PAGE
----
Tag Archives: Coming Home

Flashback Friday: Ghost Ship

Standard
The House Bar, Kilkenny, Ireland

The House Bar, Kilkenny, Ireland

[Another Friday, another flashback. Here is another chapter from the Irish adventure with my friend Belle. As with most of my Irish posts, you should imagine Van Morrison (or the Saw Doctors) playing in the background.]

 

23 March 2006

Crystal is expensive & its absence of color bothers me, but when you are at the Waterford Crystal Factory and you’ve watched the film about how it is the MOST perfect crystal in the world—how, in fact, imperfection is not tolerated—suddenly it seems like you need to own a piece and like maybe your cousin who is getting married next month needs a piece. And maybe your mother. Maybe an aunt. Maybe a neighbor. If you find yourself in this situation here is my advice to you: don’t do the euros-to-dollars conversion in your head. Pretend that the sticker that says ’85’ means eighty-five dollars and be done with it. Later, when your Visa bill comes, you can worry about the math and bad exchange rates. At which point, the prisms dancing around your living room and your cousin’s note of thanks about how her marriage would not have been so happy without your gift will soften the blow.

It really is just the most awful kind of extravagance there at the Waterford Crystal Visitors’ Center. For instance, I mailed ten postcards by dropping them into a giant crystal mailbox.

When you walk in, you are at the highest level of the show room, looking down on the chandeliers. This level has replicas of the various trophies that have been created (one in the shape of a football, most in the shapes of loving cups), place settings of goblets and doo-dads that Queen Elizabeth (or Oprah) couldn’t afford. It’s gorgeous, but excessive.

The next level down is where the goods are sold. I walked around this area for an hour, trying to do the math that would make it possible for me to spend money in a cost-effective way, get a wedding present, a shower present, some other small gifts, and spend the 200 euros needed so I could ship everything home for free. (For the record, other people are going in with me on the wedding gift. I’m not THAT extravagant. I do just teach at a small Midwestern university.)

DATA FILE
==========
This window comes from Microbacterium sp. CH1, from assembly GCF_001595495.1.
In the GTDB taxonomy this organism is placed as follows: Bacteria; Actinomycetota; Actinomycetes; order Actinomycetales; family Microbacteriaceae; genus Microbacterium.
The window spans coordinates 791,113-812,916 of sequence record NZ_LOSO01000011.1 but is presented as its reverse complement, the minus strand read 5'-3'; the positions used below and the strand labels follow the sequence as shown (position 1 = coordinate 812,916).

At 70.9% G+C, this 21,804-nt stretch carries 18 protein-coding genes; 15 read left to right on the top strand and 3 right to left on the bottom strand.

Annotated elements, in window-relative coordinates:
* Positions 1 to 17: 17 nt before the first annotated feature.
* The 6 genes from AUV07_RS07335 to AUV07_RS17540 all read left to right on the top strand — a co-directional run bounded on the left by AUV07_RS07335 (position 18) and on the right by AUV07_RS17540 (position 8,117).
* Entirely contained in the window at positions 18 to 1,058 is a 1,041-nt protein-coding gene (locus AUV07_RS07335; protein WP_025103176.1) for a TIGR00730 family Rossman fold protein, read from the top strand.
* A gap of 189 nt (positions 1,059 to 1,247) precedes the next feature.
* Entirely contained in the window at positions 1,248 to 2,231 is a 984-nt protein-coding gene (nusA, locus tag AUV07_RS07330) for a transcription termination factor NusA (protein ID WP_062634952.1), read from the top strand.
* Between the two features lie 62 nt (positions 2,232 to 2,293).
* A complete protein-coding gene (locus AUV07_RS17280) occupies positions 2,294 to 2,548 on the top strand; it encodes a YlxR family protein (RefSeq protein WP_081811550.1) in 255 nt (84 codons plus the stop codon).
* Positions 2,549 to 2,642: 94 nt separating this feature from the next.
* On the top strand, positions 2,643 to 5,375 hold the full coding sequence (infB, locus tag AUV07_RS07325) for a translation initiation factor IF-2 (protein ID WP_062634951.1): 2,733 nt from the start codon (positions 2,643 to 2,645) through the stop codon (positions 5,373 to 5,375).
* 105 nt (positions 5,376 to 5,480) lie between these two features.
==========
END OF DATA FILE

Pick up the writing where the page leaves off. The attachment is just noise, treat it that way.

I couldn’t decide, so I went to the next level down where the Wedgewood is sold. I’m not buying English china in Ireland. I’m not. So I scooched on into the room where other bits and bobs were sold. The space started feeling a lot less posh and a lot more like a basement. I was more comfortable. Here was the tourist tat that is sold everywhere in Ireland, of which I own too much because in those last minutes before a plane boards, suddenly it seems imperative that I have a Claddaugh apron or sixteen bumper stickers that say ‘Póg mo Thóin’ and key chains and coasters with my family’s supposed crest on it. It disturbed me that Waterford Crystal, an entity that couldn’t be more Irish, has the same class stratification that the Titanic (another Irish creation) did. So there I was in the basement in my scuffed up clogs with my hair in a ponytail and my black ‘just say no to troops in Shannon airport’ Shamrock button, KNOWING that I belong—and always will—in steerage. But for the sake of my cousin and her impending wedding, I clawed my way out of the ship’s hold before I was tempted to buy her a shamrock covered teapot with ‘Eire’ written above a facsimile of Brian Boru’s harp.

I made my choices, did the euro-only calculations, and then at the last minute asked the woman how long the free shipping would take on these items. Six weeks, she says. The wedding is in three weeks. Guess what’s going to be in my carry-on, wedged under the seat in my own little hunk of American Airline’s version of 3rd class travel?

An interlude: yesterday in Kilkenny, I saw a pub with a blue sign that said, “The Mouse Bar.” It made me laugh and imagine tiny rodents sidling up to the counter, asking for a pint, so I took a picture. This evening I mentioned it to Belle and Himself and showed them the picture. Isn’t this funny, I said. The artist looked at me like I’d lost my mind. “It’s the HOUSE bar,” he said. “Not the MOUSE bar. I told you about it before you left, said it would be a good place to eat.” Belle got so tickled she couldn’t quit laughing. Her face was red and Himself said, “Get control of yourself, woman.” For the rest of the night, all either of us would have to do was softly mention “mouse bar” and the other would start cackling.

Back to our regular scheduled programming: